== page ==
When people engage in these four things at your safety meeting, they will buy-in to safety.
Safety meetings started out as a legal requirement. You had to have them, they had to be recorded and the subject matter had to satisfy the Code. But nowhere does it state that you can’t add items to the safety meeting or that you can’t have fun and to speak-up in the meetings.
Companies buy templates for their safety meetings that are white-bread and innocuous because they’ve been dumbed-down to appeal to as many industries as possible. But generic safety meetings that talk about safety reports, inspections, incident reports, processes, procedures and protocols while numbing the mind with text-laden PowerPoint slides don’t build safety buy-in.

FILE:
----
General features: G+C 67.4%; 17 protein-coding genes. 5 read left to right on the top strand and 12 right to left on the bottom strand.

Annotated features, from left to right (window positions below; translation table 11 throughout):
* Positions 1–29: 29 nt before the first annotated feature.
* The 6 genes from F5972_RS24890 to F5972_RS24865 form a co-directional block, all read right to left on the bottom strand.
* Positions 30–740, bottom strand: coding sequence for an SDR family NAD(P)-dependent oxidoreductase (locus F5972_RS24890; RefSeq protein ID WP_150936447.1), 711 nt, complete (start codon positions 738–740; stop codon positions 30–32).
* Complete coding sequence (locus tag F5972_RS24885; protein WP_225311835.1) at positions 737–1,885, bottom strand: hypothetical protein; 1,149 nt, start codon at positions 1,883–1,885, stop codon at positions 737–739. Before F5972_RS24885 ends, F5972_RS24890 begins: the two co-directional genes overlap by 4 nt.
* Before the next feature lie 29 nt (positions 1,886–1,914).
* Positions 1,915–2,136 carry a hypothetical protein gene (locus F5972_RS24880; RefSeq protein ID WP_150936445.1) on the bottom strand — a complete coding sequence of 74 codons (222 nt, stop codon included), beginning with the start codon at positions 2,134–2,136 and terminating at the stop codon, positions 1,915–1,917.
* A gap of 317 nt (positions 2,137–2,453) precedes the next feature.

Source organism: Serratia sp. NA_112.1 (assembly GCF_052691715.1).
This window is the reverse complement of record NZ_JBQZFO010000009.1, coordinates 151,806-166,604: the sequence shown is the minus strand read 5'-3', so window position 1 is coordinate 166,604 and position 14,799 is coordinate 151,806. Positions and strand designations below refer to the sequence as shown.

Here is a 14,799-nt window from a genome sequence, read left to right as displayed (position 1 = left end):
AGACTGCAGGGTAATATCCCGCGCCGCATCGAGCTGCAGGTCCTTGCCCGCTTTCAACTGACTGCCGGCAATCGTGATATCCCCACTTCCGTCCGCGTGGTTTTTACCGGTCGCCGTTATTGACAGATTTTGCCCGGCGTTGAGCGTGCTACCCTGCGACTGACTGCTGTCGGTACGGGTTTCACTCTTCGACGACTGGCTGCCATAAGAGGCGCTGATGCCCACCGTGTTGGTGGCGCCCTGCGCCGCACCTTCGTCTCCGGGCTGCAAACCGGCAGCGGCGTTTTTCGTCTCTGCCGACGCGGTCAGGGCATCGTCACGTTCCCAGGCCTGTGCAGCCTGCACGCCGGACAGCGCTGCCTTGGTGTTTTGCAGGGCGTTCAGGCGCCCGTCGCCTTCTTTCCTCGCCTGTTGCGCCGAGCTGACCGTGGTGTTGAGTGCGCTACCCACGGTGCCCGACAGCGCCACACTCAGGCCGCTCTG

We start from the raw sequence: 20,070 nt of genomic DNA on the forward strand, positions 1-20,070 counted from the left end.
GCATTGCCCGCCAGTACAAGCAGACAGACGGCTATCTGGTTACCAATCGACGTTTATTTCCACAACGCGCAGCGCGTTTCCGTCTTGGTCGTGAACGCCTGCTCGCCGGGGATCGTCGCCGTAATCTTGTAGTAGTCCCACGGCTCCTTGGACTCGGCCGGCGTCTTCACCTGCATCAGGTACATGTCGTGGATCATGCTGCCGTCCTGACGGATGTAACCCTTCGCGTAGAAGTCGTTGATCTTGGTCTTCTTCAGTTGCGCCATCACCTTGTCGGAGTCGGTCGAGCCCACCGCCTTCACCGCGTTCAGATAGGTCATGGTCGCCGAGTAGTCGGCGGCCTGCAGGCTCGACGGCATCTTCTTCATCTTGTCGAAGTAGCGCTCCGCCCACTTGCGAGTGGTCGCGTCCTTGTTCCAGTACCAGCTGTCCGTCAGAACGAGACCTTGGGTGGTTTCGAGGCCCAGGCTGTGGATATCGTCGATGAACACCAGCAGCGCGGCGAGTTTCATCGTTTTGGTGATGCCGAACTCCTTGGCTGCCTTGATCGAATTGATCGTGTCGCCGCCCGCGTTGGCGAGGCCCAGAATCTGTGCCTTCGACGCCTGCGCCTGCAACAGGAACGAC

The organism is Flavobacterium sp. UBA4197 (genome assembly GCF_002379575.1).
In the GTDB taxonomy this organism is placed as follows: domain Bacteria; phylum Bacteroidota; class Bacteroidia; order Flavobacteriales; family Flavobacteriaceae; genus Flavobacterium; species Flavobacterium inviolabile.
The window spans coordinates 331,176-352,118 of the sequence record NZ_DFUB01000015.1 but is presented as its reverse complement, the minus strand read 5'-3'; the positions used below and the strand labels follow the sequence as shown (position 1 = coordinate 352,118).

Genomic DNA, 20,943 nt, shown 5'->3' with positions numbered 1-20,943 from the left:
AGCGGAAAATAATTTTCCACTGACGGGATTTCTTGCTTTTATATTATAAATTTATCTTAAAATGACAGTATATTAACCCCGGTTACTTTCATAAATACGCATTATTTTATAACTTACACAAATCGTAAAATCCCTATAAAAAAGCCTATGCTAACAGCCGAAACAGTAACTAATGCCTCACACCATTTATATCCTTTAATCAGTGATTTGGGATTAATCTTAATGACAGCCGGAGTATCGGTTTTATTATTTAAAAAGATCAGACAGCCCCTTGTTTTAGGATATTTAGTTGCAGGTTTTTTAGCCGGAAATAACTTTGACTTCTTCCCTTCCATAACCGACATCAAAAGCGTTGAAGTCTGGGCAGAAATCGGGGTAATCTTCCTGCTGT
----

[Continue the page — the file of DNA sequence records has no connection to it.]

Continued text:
Employees don’t buy-in to the safety program because it is presented as a set of rules and policies. Employees resist anyone who appears to want to force them to comply. And it's tough for employees to warm up to someone who incessantly talks about procedures, processes, inspections and incidents. (Sure, it's important but not engaging in a conversational way). When your safety meetings are a re-hash of everything they've already heard on PPE, driving, lockouts and slips-trips-falls, you're going to lose their attention - and desire to want to warm up to safety.